In 1927 he began the mosaics for the Bank of England, a huge labour that was interrupted by the Second World War and was not completed fully till 1946. In 1928 he created mosaics for the Greek Orthodox Church in Bayswater and the first of the floors for the National Gallery, The Labours of Life in the West Vestibule. Though the idea is a traditional one, the images are idiosyncratic and of the period. It is a pity Exploring, in which a zebra is being filmed, is now obscured by that urn. Science is once again relevant as it depicts a student looking at the diplodocus carnegii at the Natural History Museum.

The following year Anrep decorated the East Vestibule with The Pleasures of Life, an imaginative and non-judgemental view of various jolly events. Critics noted the presence of girls in short skirts and with bobbed hair.

The third floor, on the Half-Way Landing (all three were paid for almost entirely by Samuel Courtauld) was finished in 1933 and consists of a The Awakening of the Muses, with Apollo, Bacchus and eight of the Nine Muses represented by recognisable people, mostly from among Anrep’s friends in the Bloomsbury Group. He also added Greta Garbo as Melpomene (Muse of Tragedy) and an imaginary woman as Calliope (Muse of Heroic Poetry).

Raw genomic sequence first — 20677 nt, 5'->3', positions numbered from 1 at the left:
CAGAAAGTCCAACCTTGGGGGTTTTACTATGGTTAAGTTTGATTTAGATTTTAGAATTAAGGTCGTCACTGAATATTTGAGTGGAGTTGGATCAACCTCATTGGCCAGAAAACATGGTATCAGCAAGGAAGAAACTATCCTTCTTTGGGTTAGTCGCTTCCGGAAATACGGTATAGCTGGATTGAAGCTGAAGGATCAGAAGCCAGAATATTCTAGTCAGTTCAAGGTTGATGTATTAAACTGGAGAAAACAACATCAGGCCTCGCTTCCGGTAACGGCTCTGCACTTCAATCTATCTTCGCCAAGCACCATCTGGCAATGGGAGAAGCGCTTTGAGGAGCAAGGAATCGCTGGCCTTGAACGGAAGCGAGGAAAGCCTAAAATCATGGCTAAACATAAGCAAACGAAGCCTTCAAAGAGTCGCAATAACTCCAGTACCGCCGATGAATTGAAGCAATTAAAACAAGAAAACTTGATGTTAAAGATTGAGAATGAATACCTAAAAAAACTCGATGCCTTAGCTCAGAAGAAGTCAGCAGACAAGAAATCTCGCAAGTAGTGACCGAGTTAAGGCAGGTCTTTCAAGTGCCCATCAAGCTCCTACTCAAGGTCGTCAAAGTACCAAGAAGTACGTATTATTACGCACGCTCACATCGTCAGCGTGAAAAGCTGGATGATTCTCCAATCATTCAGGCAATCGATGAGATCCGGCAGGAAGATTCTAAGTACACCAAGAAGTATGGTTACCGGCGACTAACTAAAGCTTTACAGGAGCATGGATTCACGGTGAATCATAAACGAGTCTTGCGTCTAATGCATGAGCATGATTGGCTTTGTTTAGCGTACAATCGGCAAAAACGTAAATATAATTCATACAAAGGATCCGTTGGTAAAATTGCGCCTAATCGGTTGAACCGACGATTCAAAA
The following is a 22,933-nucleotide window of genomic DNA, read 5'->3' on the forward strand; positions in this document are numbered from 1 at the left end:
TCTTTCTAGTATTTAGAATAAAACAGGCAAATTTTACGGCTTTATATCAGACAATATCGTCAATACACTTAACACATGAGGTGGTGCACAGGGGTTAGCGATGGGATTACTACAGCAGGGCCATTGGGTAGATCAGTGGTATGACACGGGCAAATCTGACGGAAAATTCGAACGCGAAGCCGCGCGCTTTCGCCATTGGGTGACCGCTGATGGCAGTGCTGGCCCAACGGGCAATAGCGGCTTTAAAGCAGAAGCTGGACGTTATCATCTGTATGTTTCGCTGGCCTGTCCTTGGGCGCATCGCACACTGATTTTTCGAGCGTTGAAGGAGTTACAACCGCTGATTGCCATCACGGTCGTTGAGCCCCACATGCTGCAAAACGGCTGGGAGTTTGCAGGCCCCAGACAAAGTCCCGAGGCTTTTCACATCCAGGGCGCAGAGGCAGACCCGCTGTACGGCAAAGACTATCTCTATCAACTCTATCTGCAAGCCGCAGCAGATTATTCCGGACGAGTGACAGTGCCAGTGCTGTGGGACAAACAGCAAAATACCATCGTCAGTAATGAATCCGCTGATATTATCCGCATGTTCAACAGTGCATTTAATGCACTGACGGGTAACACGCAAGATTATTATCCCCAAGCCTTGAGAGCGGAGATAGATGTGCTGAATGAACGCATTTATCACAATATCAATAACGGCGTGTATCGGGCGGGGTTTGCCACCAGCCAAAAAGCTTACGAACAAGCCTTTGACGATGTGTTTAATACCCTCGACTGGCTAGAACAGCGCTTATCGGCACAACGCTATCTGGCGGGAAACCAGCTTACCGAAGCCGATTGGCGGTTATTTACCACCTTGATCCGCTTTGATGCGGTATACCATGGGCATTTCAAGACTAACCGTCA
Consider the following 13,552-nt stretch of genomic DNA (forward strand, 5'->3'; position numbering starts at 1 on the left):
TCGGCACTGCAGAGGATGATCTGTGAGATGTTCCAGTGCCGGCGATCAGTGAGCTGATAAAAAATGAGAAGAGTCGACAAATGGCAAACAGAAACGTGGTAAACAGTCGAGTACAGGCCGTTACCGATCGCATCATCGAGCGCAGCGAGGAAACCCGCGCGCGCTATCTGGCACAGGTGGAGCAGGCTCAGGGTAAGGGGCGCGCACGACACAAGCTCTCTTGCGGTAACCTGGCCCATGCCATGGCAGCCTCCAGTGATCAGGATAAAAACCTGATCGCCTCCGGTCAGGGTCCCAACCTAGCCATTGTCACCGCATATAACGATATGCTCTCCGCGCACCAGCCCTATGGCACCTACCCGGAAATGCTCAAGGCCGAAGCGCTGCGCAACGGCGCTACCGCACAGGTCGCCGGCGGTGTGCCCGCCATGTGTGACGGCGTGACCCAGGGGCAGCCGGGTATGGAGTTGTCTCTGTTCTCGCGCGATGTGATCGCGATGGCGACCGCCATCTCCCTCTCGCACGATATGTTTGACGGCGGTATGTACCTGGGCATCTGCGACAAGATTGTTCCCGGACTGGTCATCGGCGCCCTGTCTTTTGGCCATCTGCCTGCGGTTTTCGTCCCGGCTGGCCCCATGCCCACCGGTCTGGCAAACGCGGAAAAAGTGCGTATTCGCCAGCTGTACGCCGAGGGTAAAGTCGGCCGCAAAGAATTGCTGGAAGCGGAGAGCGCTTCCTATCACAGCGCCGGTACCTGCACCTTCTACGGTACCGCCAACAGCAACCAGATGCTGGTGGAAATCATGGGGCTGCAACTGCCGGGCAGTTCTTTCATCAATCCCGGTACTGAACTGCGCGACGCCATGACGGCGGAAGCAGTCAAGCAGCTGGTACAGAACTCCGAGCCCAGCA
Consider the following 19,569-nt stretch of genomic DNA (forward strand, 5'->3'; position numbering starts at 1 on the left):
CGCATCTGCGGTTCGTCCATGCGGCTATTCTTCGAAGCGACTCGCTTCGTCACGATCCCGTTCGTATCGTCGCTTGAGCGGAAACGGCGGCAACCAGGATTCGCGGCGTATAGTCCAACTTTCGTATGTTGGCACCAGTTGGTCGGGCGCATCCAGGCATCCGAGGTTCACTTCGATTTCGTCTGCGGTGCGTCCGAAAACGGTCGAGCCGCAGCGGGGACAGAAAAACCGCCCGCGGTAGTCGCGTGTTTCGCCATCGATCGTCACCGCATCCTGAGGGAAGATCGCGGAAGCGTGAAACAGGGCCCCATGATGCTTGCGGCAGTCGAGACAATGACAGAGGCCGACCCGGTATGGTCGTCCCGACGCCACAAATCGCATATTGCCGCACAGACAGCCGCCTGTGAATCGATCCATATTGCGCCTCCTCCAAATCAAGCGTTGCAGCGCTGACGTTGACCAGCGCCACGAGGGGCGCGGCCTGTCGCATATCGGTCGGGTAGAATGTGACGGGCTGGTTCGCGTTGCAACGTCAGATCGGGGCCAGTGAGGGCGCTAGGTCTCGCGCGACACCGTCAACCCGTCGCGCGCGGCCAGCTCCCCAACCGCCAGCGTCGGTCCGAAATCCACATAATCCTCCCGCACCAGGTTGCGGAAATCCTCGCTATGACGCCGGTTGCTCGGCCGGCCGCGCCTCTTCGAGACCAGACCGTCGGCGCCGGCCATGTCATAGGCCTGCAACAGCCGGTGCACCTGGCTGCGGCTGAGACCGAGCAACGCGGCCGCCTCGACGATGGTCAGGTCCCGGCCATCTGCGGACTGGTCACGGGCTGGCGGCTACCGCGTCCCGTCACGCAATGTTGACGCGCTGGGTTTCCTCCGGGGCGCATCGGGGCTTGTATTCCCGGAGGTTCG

Boris and Maroussia escaped from Paris in 1940 and for the rest of the war they lived in Hampstead (with Boris, inevitably, starting another liaison with Maud Russell who was to pay for the last floor in the National Gallery) and he, apart from working on his mosaics, also transcribed Russian broadcasts. After the war he went back to Paris where he lived till 1965 with Maroussia dying in 1956. His last years were spent in Hyde Park Gardens with Maud Russell.

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Modern Virtues, featuring Churchill. National Gallery, London.